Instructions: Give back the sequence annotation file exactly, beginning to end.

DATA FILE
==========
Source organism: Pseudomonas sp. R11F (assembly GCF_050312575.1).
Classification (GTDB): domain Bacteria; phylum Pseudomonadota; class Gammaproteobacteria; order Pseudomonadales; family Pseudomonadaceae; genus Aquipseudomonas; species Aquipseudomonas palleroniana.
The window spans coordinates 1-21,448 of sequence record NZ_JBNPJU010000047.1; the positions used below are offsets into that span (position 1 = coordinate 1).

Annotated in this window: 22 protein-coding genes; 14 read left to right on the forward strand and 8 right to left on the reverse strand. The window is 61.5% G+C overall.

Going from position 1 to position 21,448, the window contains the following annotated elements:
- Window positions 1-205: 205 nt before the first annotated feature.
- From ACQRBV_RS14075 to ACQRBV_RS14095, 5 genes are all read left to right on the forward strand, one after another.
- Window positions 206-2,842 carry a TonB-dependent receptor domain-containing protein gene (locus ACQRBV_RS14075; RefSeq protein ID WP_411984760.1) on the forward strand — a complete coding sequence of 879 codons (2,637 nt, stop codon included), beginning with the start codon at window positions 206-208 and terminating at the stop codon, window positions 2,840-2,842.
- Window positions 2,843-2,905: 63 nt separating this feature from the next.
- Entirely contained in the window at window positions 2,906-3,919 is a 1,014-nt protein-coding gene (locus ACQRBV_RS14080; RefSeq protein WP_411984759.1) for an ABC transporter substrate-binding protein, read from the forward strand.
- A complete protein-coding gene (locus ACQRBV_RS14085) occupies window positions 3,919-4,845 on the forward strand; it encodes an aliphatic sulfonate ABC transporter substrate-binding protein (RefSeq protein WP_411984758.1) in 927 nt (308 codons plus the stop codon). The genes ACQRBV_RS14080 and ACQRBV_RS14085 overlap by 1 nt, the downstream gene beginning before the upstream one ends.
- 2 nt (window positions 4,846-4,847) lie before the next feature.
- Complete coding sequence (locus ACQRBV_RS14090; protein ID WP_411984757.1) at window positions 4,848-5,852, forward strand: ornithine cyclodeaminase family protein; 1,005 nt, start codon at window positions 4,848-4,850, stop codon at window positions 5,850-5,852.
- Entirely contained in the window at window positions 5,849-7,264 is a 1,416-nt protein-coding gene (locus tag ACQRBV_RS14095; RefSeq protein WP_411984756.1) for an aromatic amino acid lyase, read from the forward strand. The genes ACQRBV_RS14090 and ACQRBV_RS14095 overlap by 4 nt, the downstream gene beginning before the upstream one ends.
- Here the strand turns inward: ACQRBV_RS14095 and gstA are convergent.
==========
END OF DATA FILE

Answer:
Source organism: Pseudomonas sp. R11F (assembly GCF_050312575.1).
Classification (GTDB): domain Bacteria; phylum Pseudomonadota; class Gammaproteobacteria; order Pseudomonadales; family Pseudomonadaceae; genus Aquipseudomonas; species Aquipseudomonas palleroniana.
The window spans coordinates 1-21,448 of sequence record NZ_JBNPJU010000047.1; the positions used below are offsets into that span (position 1 = coordinate 1).

Annotated in this window: 22 protein-coding genes; 14 read left to right on the forward strand and 8 right to left on the reverse strand. The window is 61.5% G+C overall.

Going from position 1 to position 21,448, the window contains the following annotated elements:
- Window positions 1-205: 205 nt before the first annotated feature.
- From ACQRBV_RS14075 to ACQRBV_RS14095, 5 genes are all read left to right on the forward strand, one after another.
- Window positions 206-2,842 carry a TonB-dependent receptor domain-containing protein gene (locus ACQRBV_RS14075; RefSeq protein ID WP_411984760.1) on the forward strand — a complete coding sequence of 879 codons (2,637 nt, stop codon included), beginning with the start codon at window positions 206-208 and terminating at the stop codon, window positions 2,840-2,842.
- Window positions 2,843-2,905: 63 nt separating this feature from the next.
- Entirely contained in the window at window positions 2,906-3,919 is a 1,014-nt protein-coding gene (locus ACQRBV_RS14080; RefSeq protein WP_411984759.1) for an ABC transporter substrate-binding protein, read from the forward strand.
- A complete protein-coding gene (locus ACQRBV_RS14085) occupies window positions 3,919-4,845 on the forward strand; it encodes an aliphatic sulfonate ABC transporter substrate-binding protein (RefSeq protein WP_411984758.1) in 927 nt (308 codons plus the stop codon). The genes ACQRBV_RS14080 and ACQRBV_RS14085 overlap by 1 nt, the downstream gene beginning before the upstream one ends.
- 2 nt (window positions 4,846-4,847) lie before the next feature.
- Complete coding sequence (locus ACQRBV_RS14090; protein ID WP_411984757.1) at window positions 4,848-5,852, forward strand: ornithine cyclodeaminase family protein; 1,005 nt, start codon at window positions 4,848-4,850, stop codon at window positions 5,850-5,852.
- Entirely contained in the window at window positions 5,849-7,264 is a 1,416-nt protein-coding gene (locus tag ACQRBV_RS14095; RefSeq protein WP_411984756.1) for an aromatic amino acid lyase, read from the forward strand. The genes ACQRBV_RS14090 and ACQRBV_RS14095 overlap by 4 nt, the downstream gene beginning before the upstream one ends.
- Here the strand turns inward: ACQRBV_RS14095 and gstA are convergent.